While these are not radical ideas, they are important points that would interest most potential partners and key stakeholders, not to mention librarians who may question what they have to offer. 

In order to address these various issues in New Jersey, I developed an approach that worked at two main levels.  First, to strengthen the public libraries already making great strides in business outreach and services, I assembled the NJLibsGrowBiz Steering Committee.  The 15 members of the committee would become my advisors in terms of planning how the New Jersey State Library could support the business community through libraries.  In addition, the group could share ideas and best practices with each other to increase their skill set.  Second, I began planning the 2018 NJLibsGrowBiz Summit, an event designed to educate and inspire librarians to connect with their business communities, no matter their experience and comfort level with business outreach and reference.  Through this approach, I aimed to “lift every boat” in the state while utilizing the existing knowledge base to create a community of practice.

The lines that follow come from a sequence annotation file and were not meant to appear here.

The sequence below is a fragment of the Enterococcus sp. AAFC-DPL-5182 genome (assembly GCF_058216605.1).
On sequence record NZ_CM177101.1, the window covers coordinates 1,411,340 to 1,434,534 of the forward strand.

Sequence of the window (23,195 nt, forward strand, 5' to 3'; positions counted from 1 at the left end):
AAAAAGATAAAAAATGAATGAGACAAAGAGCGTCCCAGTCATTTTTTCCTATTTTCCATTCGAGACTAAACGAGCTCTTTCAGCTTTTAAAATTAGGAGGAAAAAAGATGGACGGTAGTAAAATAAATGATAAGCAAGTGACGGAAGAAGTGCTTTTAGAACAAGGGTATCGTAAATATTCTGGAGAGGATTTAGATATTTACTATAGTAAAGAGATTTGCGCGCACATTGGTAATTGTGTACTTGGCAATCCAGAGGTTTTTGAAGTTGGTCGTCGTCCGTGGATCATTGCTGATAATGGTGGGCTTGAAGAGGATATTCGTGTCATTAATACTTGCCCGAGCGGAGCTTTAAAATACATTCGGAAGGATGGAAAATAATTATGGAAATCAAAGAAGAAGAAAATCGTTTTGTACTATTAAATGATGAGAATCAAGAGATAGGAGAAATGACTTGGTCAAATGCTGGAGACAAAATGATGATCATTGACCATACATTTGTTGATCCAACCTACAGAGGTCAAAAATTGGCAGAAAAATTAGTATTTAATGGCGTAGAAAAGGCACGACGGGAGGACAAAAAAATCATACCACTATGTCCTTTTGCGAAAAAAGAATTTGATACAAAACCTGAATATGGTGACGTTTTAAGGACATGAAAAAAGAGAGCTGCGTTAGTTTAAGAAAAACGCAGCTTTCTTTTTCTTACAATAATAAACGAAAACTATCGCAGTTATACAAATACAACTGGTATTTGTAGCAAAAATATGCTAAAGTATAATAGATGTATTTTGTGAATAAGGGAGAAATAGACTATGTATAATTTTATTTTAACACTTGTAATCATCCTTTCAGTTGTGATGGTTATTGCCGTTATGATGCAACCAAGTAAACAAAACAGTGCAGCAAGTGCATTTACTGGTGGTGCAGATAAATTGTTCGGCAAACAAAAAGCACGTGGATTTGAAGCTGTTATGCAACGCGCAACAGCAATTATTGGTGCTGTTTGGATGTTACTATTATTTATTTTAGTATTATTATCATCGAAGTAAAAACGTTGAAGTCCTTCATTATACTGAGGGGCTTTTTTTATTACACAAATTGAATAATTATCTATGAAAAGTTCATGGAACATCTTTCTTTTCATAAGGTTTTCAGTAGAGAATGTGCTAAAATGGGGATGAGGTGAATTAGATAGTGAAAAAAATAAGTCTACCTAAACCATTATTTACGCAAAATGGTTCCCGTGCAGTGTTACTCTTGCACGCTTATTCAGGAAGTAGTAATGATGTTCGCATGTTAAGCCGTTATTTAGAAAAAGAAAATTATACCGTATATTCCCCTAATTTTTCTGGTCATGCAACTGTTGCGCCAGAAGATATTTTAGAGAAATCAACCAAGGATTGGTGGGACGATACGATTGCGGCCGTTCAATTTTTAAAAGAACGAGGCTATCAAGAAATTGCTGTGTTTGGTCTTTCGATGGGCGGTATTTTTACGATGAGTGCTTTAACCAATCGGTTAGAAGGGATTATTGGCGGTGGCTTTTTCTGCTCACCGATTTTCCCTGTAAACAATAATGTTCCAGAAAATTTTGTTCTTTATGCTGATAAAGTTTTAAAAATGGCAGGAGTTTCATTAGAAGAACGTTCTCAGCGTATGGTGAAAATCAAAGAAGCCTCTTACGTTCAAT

Planning for the NJLibsGrowBiz Summit began in June 2017, and committee members were involved throughout the process, with ideas and suggestions as well as by volunteering to lead breakout sessions.  We chose Barbara Alvarez, author of Embedded Business Librarianship for the Public Librarian, as the keynote speaker because her message resonated with the group.  

The main message from the New Jersey State Library’s 2018 NJLibsGrowBiz Summit could be summed up in one word: listen. 

The Summit, held on May 9, 2018 at the Monmouth County Library Headquarters in Manalapan, NJ featured presentations from a variety of professionals, including academic librarians, public librarians, representatives from business support organizations, and microlenders.  However, they agreed that to meet the needs of 21st century businesses and entrepreneurs, librarians need to listen for those needs rather than guess what they may be.